I often get asked why I draw so many self portraits. This is usually a loaded question said in jest, with implications of my own vanity. The truth is rather the contrary. There are a multitude of reasons why I have always felt inclined to use my self as my own muse. For as long as I can remember I have been fascinated by prolific artists that specialised in self portraits; Philip Ackermann and Frida Kahlo immediately come to mind as very early influences since my school days.
Spending several hours meticulously focusing on depicting the shapes, lines & contours of your face directly onto a piece of paper, force you to truly and unequivocally accept who are. Facing your flaws in this intimately unique way ultimately enables self acceptance; especially considering the entirely different lifespan and significance the work acquires once it’s left the studio and hung on gallery walls - left to be interpreted in any which way the viewer feels.
Maintaining artistic integrity is of paramount importance to me, my works must be honest - freed from self flattery. Embracing imperfections in this way is integrally necessary as all of the self portraits I produce are representative of a conceptual narrative apropos to identity (such as themes of masculinity, vulnerability & ethnic empowerment). Most recently, I have used the rhetoric of re-imagined past experiences with a surrealist approach to explicitly convey the aforementioned ideologies informing the work.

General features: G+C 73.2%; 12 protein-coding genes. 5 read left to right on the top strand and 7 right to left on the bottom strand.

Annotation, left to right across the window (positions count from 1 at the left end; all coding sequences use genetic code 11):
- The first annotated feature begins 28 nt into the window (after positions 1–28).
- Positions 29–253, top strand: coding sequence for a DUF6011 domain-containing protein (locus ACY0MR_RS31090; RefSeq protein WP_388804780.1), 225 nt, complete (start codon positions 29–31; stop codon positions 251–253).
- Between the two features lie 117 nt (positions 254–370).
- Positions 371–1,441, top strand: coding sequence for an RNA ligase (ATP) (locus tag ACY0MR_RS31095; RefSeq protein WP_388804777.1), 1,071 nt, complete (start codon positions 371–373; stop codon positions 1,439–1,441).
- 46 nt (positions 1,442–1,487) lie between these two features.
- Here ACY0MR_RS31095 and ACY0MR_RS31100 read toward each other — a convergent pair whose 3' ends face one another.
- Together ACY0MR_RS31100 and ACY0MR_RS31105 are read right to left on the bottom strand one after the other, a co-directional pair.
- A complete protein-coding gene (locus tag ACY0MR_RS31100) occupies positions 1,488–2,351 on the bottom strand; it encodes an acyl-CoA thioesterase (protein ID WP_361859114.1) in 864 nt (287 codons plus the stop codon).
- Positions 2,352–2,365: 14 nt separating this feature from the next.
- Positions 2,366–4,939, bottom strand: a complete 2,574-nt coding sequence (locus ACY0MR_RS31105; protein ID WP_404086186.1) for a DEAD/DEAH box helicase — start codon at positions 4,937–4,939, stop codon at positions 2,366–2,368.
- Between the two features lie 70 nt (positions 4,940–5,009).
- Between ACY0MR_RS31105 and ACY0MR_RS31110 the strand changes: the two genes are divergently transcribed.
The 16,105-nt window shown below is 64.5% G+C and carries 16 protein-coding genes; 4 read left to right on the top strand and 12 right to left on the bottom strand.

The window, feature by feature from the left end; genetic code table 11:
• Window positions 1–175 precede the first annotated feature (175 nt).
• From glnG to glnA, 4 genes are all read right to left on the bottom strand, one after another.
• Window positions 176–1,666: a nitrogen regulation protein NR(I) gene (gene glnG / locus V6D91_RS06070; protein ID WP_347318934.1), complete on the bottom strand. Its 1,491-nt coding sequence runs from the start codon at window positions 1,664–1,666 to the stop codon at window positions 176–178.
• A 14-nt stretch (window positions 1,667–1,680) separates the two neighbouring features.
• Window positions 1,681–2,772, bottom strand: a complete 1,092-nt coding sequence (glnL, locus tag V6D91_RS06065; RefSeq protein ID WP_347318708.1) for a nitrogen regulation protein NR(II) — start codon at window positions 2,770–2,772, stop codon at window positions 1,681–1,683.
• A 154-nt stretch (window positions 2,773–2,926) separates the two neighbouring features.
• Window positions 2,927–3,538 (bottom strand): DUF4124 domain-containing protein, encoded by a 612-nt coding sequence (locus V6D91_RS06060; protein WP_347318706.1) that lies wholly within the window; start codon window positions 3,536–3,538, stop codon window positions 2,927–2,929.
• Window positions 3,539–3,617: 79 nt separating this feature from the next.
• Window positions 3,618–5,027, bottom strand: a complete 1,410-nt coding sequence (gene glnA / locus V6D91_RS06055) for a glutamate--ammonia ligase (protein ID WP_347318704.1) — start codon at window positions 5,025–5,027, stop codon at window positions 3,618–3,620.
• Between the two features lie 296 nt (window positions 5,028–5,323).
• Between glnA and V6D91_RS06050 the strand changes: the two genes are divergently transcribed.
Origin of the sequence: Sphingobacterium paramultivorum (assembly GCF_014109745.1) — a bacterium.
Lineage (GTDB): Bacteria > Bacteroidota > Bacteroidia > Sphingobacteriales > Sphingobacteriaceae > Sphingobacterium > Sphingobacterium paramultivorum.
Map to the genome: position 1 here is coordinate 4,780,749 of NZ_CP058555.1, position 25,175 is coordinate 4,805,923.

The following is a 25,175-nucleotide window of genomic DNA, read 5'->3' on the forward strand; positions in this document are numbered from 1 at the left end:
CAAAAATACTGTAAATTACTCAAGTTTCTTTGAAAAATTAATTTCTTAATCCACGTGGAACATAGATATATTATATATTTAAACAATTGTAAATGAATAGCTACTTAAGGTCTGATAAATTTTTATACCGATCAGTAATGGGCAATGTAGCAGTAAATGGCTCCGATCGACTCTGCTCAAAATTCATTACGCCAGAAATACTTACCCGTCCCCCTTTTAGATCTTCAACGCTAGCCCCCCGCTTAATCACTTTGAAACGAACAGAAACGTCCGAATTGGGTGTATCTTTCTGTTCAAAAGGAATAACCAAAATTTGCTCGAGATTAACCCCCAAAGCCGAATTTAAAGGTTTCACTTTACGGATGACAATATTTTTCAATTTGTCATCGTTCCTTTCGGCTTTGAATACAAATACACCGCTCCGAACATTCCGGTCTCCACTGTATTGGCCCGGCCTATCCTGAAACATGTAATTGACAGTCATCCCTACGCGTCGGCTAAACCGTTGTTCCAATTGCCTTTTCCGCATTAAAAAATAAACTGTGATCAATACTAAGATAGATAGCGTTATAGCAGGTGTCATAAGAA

Though still in the early years of my career, I can already take a step back and look at past works and I am immediately brought back to a specific place and time in my life relative to when any given portrait was made. These visceral moments of hindsight or nostalgia can in turn inform future works, allowing me to observe the perspective of exactly what kind of artist/person I want to be, questioning the intentions behind my pragmatic approach and hopefully leading to more impactful works.